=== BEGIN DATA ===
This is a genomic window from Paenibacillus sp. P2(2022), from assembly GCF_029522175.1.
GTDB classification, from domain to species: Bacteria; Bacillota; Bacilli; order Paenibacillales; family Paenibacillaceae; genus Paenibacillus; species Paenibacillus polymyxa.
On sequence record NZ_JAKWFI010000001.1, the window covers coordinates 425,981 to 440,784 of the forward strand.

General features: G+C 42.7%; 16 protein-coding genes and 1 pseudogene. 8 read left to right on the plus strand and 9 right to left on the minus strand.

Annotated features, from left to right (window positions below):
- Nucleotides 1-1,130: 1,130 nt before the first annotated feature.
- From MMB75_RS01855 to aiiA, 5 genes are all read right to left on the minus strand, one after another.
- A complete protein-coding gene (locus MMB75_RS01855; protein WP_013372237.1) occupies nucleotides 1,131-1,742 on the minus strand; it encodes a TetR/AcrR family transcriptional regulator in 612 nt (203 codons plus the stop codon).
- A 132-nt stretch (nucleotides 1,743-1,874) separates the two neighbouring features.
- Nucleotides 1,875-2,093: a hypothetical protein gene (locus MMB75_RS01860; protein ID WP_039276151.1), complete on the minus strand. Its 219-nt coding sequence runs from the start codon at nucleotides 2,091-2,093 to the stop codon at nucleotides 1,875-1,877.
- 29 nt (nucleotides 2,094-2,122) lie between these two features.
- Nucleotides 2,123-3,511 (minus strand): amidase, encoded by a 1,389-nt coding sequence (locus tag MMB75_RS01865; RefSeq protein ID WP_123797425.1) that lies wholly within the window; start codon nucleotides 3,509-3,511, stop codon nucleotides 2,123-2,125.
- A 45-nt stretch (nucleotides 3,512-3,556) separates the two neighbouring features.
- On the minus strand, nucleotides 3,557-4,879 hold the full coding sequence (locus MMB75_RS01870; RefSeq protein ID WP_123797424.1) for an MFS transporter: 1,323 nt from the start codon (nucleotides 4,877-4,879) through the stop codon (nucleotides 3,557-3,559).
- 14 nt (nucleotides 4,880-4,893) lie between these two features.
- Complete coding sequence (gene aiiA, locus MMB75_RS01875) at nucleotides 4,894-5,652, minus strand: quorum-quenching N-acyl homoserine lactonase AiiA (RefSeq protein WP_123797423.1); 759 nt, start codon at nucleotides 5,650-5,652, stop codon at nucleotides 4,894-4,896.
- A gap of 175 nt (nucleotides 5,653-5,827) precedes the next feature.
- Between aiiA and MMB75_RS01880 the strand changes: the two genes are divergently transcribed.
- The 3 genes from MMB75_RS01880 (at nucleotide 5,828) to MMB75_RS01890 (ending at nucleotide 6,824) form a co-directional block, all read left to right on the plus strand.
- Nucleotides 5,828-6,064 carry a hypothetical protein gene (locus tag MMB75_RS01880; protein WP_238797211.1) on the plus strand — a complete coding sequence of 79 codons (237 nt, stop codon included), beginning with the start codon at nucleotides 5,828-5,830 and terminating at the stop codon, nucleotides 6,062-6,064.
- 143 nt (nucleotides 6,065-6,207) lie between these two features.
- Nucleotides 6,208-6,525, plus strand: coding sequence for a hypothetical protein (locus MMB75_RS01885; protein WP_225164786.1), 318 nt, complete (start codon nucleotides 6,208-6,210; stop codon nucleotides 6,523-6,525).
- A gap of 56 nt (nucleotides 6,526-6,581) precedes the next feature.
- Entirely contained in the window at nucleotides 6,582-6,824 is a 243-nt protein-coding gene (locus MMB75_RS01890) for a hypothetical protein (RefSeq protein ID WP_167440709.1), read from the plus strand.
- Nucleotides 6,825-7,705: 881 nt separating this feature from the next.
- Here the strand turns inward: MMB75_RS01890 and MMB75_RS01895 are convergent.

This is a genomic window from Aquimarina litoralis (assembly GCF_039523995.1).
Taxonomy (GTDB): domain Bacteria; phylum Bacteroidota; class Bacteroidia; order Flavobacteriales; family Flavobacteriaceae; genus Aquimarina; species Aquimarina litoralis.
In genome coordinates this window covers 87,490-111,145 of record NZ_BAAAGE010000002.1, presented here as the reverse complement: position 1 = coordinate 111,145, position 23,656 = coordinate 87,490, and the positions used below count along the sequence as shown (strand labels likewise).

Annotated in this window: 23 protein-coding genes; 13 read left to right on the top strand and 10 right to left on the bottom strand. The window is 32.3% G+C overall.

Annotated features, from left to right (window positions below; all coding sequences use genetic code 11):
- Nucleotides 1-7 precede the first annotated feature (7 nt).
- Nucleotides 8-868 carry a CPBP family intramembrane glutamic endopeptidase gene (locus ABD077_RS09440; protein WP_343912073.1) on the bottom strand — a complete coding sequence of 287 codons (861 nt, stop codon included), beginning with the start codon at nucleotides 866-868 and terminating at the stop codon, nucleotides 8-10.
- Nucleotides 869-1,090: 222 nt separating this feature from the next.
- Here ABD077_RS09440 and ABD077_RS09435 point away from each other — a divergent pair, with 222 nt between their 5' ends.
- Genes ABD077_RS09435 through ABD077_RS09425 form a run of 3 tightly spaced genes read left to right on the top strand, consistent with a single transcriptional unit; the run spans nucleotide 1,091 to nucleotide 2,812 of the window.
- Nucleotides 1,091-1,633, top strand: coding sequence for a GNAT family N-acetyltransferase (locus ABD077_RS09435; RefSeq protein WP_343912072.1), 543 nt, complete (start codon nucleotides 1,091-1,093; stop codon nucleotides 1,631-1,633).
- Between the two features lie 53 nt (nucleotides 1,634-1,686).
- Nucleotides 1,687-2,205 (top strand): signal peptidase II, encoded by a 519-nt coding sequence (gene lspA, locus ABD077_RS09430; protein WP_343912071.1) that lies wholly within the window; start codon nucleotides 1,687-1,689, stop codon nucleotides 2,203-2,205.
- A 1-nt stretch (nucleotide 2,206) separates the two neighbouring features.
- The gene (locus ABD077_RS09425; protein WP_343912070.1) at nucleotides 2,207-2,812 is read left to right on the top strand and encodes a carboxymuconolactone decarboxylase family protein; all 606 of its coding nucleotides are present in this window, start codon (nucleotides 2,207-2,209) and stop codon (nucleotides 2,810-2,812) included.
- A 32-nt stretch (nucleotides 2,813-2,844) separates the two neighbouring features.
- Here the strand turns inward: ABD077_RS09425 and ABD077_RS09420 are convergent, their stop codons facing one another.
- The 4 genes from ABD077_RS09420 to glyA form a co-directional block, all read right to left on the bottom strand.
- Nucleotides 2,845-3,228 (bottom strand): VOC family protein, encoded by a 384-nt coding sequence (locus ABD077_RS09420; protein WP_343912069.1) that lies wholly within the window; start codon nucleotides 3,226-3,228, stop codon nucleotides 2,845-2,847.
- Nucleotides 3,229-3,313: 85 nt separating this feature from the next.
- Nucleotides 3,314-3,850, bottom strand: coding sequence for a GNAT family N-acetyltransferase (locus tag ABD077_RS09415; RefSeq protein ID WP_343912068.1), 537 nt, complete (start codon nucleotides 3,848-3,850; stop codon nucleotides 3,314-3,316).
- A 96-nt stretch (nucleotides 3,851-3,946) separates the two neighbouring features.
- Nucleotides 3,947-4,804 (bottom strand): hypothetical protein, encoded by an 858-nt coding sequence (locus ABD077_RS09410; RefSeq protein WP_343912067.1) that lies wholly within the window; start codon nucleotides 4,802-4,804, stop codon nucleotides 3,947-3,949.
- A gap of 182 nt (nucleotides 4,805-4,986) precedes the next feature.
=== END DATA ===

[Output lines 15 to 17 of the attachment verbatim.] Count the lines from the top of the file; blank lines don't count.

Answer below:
- 14 nt (nucleotides 4,880-4,893) lie between these two features.
- Complete coding sequence (gene aiiA, locus MMB75_RS01875) at nucleotides 4,894-5,652, minus strand: quorum-quenching N-acyl homoserine lactonase AiiA (RefSeq protein WP_123797423.1); 759 nt, start codon at nucleotides 5,650-5,652, stop codon at nucleotides 4,894-4,896.
- A gap of 175 nt (nucleotides 5,653-5,827) precedes the next feature.